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Question about Piedmont wines - Barbera, Barbaresco, Barolo?

Question about Piedmont wines - Barbera, Barbaresco, Barolo?

Old Dec 1st, 2002, 04:39 AM
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Question about Piedmont wines - Barbera, Barbaresco, Barolo?

Ok, my husband and I are really enjoying Italian wines and while we've been quite comfortable with wines from Tuscany, I am trying to get a handle on wines from the Piedmont region.

Yes, I know Barolo is like the King of Italian wines, but how do Barbera and Barbaresco compare? We stocked up on a bunch of wines over the weekend, and I think found some good buys. We tapped into the Pio Cesare Barbera d'alba last night ($19 usd), it was only a 2000 but so good. I am tempted to order some more and store, but is this one that should be aged? We also found a '97 Barolo for under $20 usd. I am interested to taste this one, mainly because I can't believe we could find a barolo at such a price. I realize you get what you pay for, but I am hoping this one turns out to be one of those great finds.
Also, what should I be tasting in these wines, I think the barbera last night was full of berries but so smooth.
Old Dec 1st, 2002, 07:34 AM
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Hi Jill

I find from my wine notes:

Barbaresco: Similar to Barolo, from the same grape in a nearby area, but generally a tad tighter in body and slightly more approachable. Drinks best at 8 to 15 years of age, depending on the producer.

Barbera: Varietal wine produced mainly in the Piedmont region. Dry, light- or medium-bodied, with intense berry flavor, mouth-watering acidity, and little tannin. Particularly versatile with food. Many of the best wines are from the Alba or Asti zones.

Barolo: Dry, full-bodied, magisterial wine. Has complex aromas and flavors of strawberries, tar, herbs, and earth, as well as a firm, tannic structure. Drinks best at 10 to 20 years, depending on the producer.

Old Dec 1st, 2002, 12:44 PM
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Ira's descriptions are very good.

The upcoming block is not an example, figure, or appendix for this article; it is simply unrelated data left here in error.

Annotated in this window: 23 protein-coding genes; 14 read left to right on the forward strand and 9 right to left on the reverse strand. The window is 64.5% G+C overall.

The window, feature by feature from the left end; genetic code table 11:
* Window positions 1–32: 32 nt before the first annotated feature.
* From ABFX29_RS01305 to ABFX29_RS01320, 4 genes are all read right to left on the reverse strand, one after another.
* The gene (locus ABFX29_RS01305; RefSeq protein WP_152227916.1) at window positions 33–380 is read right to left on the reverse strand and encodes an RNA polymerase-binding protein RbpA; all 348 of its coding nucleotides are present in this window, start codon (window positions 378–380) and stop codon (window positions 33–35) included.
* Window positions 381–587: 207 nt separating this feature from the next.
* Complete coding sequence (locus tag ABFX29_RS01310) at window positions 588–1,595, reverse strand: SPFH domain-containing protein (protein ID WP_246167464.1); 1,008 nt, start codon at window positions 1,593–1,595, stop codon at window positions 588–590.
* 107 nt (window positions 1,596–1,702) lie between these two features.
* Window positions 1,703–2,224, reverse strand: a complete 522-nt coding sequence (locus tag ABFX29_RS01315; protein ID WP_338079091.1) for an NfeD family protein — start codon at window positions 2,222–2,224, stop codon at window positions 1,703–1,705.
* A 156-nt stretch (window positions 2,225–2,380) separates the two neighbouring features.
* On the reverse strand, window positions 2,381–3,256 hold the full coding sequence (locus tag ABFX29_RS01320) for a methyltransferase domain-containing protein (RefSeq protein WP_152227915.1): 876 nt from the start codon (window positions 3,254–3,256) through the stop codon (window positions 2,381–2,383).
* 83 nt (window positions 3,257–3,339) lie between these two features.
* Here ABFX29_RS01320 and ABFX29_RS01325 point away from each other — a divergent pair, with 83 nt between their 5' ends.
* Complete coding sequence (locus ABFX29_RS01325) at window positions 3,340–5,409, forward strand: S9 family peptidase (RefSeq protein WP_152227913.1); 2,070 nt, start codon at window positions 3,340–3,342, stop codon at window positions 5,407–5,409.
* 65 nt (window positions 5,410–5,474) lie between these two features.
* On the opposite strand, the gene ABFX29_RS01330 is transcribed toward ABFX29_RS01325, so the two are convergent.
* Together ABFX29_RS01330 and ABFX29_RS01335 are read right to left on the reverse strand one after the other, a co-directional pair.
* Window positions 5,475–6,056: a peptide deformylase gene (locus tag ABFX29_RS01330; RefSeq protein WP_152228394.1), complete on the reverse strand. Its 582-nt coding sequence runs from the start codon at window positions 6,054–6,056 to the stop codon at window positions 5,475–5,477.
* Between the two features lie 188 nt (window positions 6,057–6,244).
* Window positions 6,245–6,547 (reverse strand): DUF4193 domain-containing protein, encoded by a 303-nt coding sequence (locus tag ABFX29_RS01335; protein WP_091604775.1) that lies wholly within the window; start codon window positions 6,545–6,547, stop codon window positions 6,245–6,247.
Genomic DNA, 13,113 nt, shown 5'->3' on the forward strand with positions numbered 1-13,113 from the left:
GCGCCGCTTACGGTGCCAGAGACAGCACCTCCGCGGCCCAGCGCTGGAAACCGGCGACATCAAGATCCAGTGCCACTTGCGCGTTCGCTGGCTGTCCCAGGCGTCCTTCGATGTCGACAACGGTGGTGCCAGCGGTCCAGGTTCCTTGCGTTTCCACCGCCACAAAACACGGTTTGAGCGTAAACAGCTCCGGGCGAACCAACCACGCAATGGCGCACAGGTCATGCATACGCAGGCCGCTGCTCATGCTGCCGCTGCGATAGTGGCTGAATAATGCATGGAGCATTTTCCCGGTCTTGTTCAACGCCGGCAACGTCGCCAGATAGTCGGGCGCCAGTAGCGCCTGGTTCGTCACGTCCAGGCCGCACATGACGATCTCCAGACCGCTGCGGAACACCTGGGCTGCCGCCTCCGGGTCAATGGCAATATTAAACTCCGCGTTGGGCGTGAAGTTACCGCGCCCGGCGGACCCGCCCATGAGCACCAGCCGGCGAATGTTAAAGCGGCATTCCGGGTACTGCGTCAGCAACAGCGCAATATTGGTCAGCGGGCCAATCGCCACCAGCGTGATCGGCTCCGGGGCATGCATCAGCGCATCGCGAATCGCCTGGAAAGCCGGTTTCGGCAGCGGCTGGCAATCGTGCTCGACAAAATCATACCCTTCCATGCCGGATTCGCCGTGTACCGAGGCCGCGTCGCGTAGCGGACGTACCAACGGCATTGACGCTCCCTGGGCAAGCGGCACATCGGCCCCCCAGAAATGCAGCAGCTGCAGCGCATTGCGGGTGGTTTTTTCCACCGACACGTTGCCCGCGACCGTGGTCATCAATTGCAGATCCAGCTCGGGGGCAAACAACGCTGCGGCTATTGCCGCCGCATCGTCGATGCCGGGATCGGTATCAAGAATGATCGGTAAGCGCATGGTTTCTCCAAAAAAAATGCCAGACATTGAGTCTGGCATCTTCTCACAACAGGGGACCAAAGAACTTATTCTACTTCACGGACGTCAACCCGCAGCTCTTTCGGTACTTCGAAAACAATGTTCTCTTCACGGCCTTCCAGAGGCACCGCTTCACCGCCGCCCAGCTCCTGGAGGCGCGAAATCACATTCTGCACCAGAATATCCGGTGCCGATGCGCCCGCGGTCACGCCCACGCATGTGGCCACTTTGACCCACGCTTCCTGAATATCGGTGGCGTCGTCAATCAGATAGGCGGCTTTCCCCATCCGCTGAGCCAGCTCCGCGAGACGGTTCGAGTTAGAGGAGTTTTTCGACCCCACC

Drink Barbera's early. The lack of tannins make them a poor choice for long cellaring. Buy the Pio for consumption over the next year or two. Enjoy the fruit blast!

The 97 Barolo should be laid down for another 5 years minimum. 97 was a classic year for the Piedmont. If you drink now, you will find a hard, closed shell over the fruit. It would be a waste. But it does sound like a good buy.

Whose Barolo is it?
Old Dec 2nd, 2002, 05:38 AM
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Italian wine classification is not as well developed as french. Barbera is a lighter fruity wine which can have some depth with the better makers such as conterno.Borolo a nebbiolo based wine requiring at least 5 years of aging,other nebbiolos in the area are a lighter style as those grown north of the terrano river.I suspect that your cheap borolo is similiar to one which I just got at trader joes,not very
good.If you are very interested in wine go to amazon and search many books available. RR
Old Dec 3rd, 2002, 03:43 AM
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The barolo I am speaking of is Villadorio. I have no idea of its quality, but if its anything like the others we purchased, I think we'll enjoy it.
Old Dec 3rd, 2002, 05:57 AM
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Thank you.





They appear to be a small producer (as are most Barolo producers). They also make Barbaresco, Dolcetto, Barbera etc.
Old Dec 3rd, 2002, 06:23 AM
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if in the DC metro area, suggest you contact restaurant Galileo - chef/owner Roberto Donna is from Piedmont, and holds occasional wine and food tastings at his restaurant's demonstration kitchen. Sensational!!!! Also, suggest you contact a gentleman named Gastone at Winebow Distributors, and ask him for his presentation on Piedmont wines.
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